Beyond Labels

A 360° Discussion of Foreign, National and Local Policy Issues

Bergdahl & East Asia

On Monday, we’ll turn our attention to (at least) two topics recently in the news:

First, the developing story of the circumstances around the Beau Bergdahl prisoner exchange. There are numerous questions raised in the wake of the exchange, many voiced by members of both parties:

  1. Should the Administration have followed the law requiring 30 days’ notice before transferring any prisoners out of Guantanamo?
  2. Was this an appropriate “trade” (i.e., five Taliban for one soldier)? To what degree does this action send a signal that such trades will be contemplated in the future and, thereby, heighten the risk of future hostage-taking?
  3. Was the Administration’s “PR” appropriate in the context of the questions around the circumstances of Bergdahl’s service and his capture by the Taliban? Or should it have been less political and more muted?

Second, we’ll revisit the Asia-Pacific region, prompted by the recent security summit in Singapore at which, as The Diplomat (below) points out, a variety of “squabbles” were aired.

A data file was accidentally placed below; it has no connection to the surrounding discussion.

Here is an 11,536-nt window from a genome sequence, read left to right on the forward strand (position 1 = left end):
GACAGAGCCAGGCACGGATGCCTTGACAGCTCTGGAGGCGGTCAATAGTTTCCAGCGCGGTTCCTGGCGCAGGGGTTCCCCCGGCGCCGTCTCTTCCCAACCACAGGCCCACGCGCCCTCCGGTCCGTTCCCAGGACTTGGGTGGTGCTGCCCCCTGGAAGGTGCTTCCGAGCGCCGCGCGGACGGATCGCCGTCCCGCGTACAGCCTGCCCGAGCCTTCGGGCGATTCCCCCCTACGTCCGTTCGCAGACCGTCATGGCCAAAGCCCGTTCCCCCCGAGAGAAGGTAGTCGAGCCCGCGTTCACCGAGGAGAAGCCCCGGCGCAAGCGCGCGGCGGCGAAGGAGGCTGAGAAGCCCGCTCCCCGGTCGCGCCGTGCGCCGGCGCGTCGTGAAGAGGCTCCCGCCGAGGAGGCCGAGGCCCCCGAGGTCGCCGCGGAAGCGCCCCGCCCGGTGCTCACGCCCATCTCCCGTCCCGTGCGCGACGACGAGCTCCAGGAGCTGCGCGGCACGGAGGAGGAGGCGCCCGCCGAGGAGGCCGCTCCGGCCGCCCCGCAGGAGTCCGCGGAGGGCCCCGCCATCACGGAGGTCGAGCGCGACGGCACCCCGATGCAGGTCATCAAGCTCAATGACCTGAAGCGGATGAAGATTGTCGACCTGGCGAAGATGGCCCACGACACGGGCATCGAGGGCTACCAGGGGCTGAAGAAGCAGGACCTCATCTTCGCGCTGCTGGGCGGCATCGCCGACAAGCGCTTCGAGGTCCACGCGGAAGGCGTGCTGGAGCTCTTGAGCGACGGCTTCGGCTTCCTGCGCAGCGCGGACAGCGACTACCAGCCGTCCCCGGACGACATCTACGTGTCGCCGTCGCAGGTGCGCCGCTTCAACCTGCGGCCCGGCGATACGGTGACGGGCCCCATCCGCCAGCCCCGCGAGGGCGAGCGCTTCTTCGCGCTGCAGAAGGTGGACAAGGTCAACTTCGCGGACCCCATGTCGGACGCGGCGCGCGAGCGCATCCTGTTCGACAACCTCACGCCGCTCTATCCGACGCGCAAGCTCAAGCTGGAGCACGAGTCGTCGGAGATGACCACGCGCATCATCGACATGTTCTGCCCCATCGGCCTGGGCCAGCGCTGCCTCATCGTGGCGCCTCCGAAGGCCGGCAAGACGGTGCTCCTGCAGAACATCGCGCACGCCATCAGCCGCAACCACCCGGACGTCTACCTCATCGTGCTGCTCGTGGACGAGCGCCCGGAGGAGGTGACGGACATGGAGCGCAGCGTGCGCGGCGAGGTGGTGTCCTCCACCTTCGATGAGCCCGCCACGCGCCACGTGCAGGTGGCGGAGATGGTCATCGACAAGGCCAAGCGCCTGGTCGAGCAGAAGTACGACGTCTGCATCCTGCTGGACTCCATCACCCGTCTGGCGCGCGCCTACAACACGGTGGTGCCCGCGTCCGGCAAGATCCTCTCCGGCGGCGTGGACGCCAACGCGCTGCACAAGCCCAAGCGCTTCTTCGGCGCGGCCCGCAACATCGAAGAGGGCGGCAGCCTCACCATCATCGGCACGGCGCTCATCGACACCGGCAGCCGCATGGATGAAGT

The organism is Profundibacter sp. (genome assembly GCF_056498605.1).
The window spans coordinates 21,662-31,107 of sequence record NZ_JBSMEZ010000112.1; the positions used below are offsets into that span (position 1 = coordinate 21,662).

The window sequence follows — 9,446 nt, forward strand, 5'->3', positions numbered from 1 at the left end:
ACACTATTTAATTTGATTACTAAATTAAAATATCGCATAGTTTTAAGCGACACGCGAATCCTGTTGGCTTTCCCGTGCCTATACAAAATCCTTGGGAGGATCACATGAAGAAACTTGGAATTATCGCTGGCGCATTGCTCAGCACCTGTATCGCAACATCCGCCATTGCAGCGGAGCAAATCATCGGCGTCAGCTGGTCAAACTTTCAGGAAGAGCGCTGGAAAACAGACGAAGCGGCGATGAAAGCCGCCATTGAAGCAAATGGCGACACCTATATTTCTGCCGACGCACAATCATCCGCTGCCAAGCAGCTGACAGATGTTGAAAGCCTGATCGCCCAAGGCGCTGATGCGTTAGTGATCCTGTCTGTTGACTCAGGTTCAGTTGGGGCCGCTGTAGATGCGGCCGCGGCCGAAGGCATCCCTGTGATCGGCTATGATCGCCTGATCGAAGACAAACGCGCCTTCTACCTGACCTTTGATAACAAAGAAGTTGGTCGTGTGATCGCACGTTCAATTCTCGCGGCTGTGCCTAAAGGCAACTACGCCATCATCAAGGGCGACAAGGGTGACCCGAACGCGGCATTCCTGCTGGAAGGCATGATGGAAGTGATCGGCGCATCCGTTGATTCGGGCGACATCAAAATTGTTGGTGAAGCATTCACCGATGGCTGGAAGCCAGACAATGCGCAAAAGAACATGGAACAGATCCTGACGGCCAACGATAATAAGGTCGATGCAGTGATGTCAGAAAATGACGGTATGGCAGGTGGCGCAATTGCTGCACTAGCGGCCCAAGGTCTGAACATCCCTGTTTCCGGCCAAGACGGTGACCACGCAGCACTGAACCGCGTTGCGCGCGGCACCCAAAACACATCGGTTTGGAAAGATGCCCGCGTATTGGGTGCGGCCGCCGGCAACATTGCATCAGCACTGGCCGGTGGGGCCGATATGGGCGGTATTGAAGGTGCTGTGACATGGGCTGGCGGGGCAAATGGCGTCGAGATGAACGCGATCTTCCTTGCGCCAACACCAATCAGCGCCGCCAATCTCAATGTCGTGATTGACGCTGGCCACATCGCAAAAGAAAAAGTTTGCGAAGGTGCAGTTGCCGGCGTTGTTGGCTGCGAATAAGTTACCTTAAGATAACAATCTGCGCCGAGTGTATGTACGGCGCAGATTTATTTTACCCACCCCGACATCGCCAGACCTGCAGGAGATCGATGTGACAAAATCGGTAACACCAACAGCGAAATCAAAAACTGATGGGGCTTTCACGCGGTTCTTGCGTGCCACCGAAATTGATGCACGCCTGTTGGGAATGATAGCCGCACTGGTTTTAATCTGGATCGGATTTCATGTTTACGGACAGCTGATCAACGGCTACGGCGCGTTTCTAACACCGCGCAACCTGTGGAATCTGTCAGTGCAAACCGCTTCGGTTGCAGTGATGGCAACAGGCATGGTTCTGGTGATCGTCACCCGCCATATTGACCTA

Questions for the group: How’s the “pivot” working for us now? And how should we think about the growing friendship between Russia and China?

The Diplomat article
BBC article

See you Monday!

Truth in Politics

Perhaps always an oxymoron, the “truth” seems to have left Washington, DC in recent years. With so-called “fact checkers” now doing a brisk business assessing our elected officials’ statements and many news organizations becoming less adversarial to (independent of?) our nation’s politicians, it has become quite difficult for ordinary citizens to understand the tradeoffs involved in today’s complex issues. Assessing these statements requires digging well beyond the “sound bite,” consulting a variety of publications and sources, to get an even somewhat balanced perspective.

Question for next week (May 19): To what degree should the American public accept “lies,” half-truths, glaring omissions and/or misdirection from their elected officials and government?

National “fact checking resources:”

See you next week!

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